Wanderlust April 2018

In this issue… September/October 2021 Enjoy articles on… The hidden jewels of the Caribbean. Our guide to the wide array of heritage sites and cities that await beyond the beaches. We go beyond Uganda’s gorillas to find hidden valleys, isolated rural communities and wildlife good-news-stories. 15 epic walking trails. These diverse treks will show you rare wildlife, unique cultures and immense scenery worthy of your perspiration. Uncovering Thailand’s ancient secrets by rail. We go on a magical history tour of the ancient capitals of Ayutthaya, Sukhothai and Chiang Mai. Meet the New Big Five of wildlife photography and find out how travel can help these endangered animals. PLUS… Dispatches: Armenia British Break: Shropshire Hidden USA: Tennessee Music Trail Indigenous culture: San Blas Islands, Panama WanderSleeps: Tokyo Off-the-grid: Vigan, The Philippines Dream Sleep: Cristalino Lodge, the Amazon Double Bill: Segovia & Salamanca First 24 Hours in… Charleston, USA World food: Cambodia

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1 min

One of the most hotly anticipated events of the Wanderlust year is the annual Reader Travel Awards (p131). We know that you’re the most discerning travellers around, so your opinion really does count. This year’s results were – as ever – a mix of old favourites but also contained some surprises, too. You awarded a brand new ‘Top Country’ for instance, while I must admit I’d never have predicted Russia entering your top ten. Given your intrepid spirit, we visit some distant parts this issue. Mark Stratton reports back from Pitcairn (p104) and we seek out the world’s other remote islands (p116). Plus, Phoebe Smith walks Greenland’s Arctic Circle Trail, a route that only receives 300 visitors a year (p82). Talking of adventurous souls, bravo to the readers who made it to…

1 min
5 things we learned this issue:

1 The small towel you’re given for use in a Japanese onsen is for dipping in water to cool your head, not to spare your blushes – you go naked; p128 2 The Tamil shrines in the deep south of India are home to the planet’s last surviving classical culture; p44 3 Singing at the top of your lungs is a bizarre, if effective, way of warding off charging reindeer; p82 4 A lack of resources meant the entire population of Pitcairn Island was relocated to Norfolk Island in 1856; p104 5 Geikos (Kyoto’s take on geishas) never willingly stop for photos; if they do, they’re likely not the real deal; p20…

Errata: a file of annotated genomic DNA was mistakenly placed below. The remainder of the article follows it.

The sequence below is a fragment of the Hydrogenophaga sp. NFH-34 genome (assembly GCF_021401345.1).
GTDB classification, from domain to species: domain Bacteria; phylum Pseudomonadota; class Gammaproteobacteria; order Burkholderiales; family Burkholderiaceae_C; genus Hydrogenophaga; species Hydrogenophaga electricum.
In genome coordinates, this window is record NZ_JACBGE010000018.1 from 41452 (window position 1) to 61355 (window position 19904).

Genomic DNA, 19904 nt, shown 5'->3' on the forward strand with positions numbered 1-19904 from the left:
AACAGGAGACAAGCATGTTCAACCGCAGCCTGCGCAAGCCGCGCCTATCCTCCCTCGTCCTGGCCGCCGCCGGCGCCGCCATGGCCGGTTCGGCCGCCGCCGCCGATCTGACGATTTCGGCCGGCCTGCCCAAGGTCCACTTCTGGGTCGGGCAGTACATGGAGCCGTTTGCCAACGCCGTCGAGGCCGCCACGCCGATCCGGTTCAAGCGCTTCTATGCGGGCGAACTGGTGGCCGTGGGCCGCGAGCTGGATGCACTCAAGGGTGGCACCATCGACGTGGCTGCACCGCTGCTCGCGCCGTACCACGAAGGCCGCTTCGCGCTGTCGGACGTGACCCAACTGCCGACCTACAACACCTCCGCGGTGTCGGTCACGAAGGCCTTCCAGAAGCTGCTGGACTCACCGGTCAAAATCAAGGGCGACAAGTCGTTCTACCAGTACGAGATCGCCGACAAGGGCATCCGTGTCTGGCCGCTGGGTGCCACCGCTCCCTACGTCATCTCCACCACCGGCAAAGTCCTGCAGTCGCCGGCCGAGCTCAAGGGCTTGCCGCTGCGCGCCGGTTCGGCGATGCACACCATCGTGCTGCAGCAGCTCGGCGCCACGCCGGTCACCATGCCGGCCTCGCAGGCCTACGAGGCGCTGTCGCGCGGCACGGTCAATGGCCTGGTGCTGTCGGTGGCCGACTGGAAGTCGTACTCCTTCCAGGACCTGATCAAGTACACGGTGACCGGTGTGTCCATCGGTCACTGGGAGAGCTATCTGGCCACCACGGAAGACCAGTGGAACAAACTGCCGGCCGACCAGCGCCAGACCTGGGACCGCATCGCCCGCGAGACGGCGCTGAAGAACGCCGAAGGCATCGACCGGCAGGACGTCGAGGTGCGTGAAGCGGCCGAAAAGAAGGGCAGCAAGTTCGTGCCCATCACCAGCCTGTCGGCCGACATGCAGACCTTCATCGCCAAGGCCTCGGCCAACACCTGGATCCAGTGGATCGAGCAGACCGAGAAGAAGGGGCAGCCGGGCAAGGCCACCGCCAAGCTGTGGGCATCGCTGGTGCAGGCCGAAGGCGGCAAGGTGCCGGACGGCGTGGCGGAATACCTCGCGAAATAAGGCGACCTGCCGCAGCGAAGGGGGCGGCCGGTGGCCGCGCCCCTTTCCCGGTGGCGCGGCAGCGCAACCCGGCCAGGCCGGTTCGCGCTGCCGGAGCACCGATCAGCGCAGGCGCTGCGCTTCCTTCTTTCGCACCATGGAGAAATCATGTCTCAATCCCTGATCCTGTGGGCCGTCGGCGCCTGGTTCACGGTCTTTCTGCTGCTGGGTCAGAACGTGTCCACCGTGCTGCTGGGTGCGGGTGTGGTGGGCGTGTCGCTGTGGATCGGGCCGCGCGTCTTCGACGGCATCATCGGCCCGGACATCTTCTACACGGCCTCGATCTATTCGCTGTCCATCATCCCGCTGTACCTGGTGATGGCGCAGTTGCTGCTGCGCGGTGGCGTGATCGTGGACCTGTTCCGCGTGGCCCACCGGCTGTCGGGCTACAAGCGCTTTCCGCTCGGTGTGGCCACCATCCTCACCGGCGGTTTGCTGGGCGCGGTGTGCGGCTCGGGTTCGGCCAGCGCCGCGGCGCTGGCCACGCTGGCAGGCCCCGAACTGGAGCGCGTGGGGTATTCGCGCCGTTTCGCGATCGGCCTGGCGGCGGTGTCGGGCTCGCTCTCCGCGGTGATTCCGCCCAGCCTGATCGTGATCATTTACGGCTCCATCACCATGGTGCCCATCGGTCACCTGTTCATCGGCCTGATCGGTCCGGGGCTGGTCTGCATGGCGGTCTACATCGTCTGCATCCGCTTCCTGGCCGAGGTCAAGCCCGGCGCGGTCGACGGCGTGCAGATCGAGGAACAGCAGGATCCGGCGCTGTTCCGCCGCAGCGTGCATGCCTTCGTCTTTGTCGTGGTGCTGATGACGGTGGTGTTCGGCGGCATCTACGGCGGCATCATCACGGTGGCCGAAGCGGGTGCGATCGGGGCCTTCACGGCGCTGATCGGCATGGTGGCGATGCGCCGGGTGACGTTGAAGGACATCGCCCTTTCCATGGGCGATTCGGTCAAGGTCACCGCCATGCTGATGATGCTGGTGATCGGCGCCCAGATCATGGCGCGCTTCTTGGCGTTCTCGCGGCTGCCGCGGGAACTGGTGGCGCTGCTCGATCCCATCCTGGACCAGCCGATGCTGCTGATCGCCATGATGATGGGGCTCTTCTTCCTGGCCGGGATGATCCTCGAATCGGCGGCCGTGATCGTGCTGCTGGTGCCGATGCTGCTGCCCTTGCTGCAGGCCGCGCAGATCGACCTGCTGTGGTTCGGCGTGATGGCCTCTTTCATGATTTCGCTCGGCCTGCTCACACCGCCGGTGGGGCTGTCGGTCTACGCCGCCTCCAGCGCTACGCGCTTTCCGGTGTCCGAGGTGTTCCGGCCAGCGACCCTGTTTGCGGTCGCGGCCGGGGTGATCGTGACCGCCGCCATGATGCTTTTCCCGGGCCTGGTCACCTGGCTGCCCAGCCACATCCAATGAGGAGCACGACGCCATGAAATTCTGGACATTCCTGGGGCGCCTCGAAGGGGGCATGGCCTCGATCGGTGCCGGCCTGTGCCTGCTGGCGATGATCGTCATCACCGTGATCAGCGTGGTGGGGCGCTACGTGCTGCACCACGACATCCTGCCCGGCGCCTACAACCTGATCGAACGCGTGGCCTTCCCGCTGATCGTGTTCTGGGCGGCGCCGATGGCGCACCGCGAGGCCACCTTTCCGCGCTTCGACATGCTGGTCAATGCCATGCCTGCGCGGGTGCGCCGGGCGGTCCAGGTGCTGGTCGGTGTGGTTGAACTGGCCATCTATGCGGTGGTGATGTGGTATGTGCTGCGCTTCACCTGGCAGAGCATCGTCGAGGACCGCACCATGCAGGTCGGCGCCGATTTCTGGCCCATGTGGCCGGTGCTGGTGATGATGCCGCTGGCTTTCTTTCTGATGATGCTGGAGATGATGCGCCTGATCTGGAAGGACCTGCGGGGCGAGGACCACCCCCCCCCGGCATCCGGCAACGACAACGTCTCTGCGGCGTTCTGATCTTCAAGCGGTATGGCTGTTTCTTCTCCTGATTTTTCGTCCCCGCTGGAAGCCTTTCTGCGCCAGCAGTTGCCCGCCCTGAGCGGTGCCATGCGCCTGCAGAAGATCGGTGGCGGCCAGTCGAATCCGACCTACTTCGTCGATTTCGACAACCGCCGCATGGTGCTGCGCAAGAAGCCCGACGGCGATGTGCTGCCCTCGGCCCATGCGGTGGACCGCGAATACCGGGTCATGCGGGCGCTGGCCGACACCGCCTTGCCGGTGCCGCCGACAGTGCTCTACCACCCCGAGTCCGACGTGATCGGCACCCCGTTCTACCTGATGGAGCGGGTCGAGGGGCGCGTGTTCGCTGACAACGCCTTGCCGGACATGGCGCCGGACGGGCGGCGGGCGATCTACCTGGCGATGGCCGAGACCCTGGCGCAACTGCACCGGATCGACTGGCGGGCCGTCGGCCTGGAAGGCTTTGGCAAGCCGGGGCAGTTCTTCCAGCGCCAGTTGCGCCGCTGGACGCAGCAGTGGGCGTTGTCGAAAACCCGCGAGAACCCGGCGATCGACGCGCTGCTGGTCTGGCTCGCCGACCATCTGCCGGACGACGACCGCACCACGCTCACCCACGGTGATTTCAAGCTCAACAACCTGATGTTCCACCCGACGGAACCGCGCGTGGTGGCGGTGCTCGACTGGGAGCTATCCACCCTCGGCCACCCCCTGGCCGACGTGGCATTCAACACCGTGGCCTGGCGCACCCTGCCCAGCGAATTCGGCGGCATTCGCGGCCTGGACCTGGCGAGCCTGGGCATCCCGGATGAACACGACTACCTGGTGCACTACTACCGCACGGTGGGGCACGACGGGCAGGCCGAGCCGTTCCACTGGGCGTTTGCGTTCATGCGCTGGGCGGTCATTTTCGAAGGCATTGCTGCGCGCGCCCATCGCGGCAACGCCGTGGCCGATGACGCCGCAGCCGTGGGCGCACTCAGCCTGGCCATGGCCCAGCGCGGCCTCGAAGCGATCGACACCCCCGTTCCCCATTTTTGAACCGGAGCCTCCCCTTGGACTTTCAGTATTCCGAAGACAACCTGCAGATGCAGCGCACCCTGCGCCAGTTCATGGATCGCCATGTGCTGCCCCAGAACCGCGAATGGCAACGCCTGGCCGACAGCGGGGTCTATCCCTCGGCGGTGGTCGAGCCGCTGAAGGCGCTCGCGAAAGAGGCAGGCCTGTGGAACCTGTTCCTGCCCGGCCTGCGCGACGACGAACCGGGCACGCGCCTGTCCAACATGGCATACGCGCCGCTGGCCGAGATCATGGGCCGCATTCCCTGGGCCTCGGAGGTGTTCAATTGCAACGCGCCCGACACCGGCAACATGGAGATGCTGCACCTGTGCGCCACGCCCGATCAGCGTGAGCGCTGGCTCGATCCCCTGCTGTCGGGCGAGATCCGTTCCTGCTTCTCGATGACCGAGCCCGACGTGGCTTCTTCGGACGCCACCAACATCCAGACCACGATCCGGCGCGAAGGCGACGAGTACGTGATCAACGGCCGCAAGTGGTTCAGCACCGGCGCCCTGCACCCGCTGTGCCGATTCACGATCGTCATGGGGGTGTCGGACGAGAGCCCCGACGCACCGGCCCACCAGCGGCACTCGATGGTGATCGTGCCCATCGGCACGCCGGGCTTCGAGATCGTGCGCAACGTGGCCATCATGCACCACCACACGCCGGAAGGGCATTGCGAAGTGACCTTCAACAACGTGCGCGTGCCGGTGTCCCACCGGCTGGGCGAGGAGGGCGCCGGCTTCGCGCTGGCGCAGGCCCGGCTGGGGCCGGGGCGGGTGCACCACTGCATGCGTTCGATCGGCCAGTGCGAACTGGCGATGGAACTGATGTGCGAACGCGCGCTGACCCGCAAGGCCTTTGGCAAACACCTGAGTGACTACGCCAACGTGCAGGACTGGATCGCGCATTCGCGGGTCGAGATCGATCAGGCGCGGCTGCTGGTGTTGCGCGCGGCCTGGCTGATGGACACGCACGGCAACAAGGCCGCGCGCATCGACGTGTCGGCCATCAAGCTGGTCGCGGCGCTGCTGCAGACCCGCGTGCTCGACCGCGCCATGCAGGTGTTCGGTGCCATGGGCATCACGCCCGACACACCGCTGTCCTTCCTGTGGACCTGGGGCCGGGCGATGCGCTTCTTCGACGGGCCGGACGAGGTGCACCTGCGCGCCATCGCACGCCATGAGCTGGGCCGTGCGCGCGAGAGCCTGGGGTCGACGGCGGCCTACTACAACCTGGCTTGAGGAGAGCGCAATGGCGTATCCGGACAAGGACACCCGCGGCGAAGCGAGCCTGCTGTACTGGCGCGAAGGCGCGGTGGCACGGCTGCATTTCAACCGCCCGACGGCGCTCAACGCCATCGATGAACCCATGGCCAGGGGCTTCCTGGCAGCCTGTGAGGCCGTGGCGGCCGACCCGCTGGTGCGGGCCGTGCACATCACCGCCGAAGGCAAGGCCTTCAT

3 min

Sarah Conner Blue Planet II assistant producer and director Having worked on the blockbuster Blue Planet II (voted ‘Top TV Programme’ by you in our 2018 Reader Travel Awards, p131), Sarah has long explored the Earth’s watery depths in search of the best wildlife encounters – p18 Mountain, desert, ocean or jungle… which are you? Ocean. First great travel experience? Snorkelling in Bali, where I had remora fish trying to attach themselves to me! Favourite journey? I have two. First is the epic journey by plane, boat and helicopter just to film in northern Greenland. And when I was young, we used to drive through the Swiss Alps – it was then I realised how varied our planet is. Top five places worldwide? Greenland; New Zealand; northern Norway; Indonesia; and northern Scotland – where my heart will always be. Passport stamp…

1 min
360 viewfinder

HANGING OUT Bahia, Brazil Photographer: Luciano Candisani Having clambered up a cecropia tree in the Atlantic Forest, photographer Luciano Candisani came nose-to-snout with a three- toed sloth swinging on a branch as it fed on the leaves. This rare close-up, taken high in the canopy, impressed visitors to the Natural History Museum’s Wildlife Photographer of the Year 2017 competition, so much so that it won the ‘People’s Choice’ award. Proof that if you make the effort on your travels, you never know what kind of rewards you’ll find. The Natural History Museum’s Wildlife Photographer of the Year 2017 exhibition is open until 28 May 2018; nhm.ac.uk FACES TELL STORIES Madagascar Photographer: Serge Anton As much as an otherworldly landscape or a flash of wildlife is an inspiring travel experience, so are the cultures we meet along the way.…

2 min
1 zip wires can give travellers a new angle

‘Zip wires absolutely have their place, but we must ensure they are in the right place’ The world’s wildernesses all have familiar sounds: the crack of a calving glacier, the rustle of sand whipped up by a fierce desert wind, the chattering of monkeys in a rainforest canopy. Increasingly, though, the whoops and cheers of another variety are being heard – those of someone hurtling along a thin wire in search of new thrills. Zip wires are the current buzz trend in the adventure travel industry – a length of steel cable stretched over an area that whizzes you from A to B. They were originally invented as a necessary means of transport across rivers but are now seen as a must-do experience for adrenalin-seekers in some of the world’s wildest places.…

1 min
flying high

1 Jungle Flight, Chiang Mai, Thailand Zooming the rainforests of northern Thailand, this zip line not only flies through Doi Lankah mountain but the company behind it also holds tree-planting ceremonies each year to help restore the jungle. 2 Zzip the Flying Fox, Yungas, Bolivia Despite the questionable name, this wire offers epic views and is a much-needed community-minded initiative, which employs locals from the nearby Yolosa village. 3 Zip-line, Pulpit Rock, Norway one Norway s holy trinity of stone wonders – Pulpit Rock – for views across Lysefjord, then recover your breath by sliding part of the way down the alpine descent. 4 Ziptrek Ecotours, Queenstown, New Zealand Billed as the Adrenalin Capital of the World’, New Zealand has its share of zip lines, with the Bob’s Peak wire in Queenstown offering unique views over its…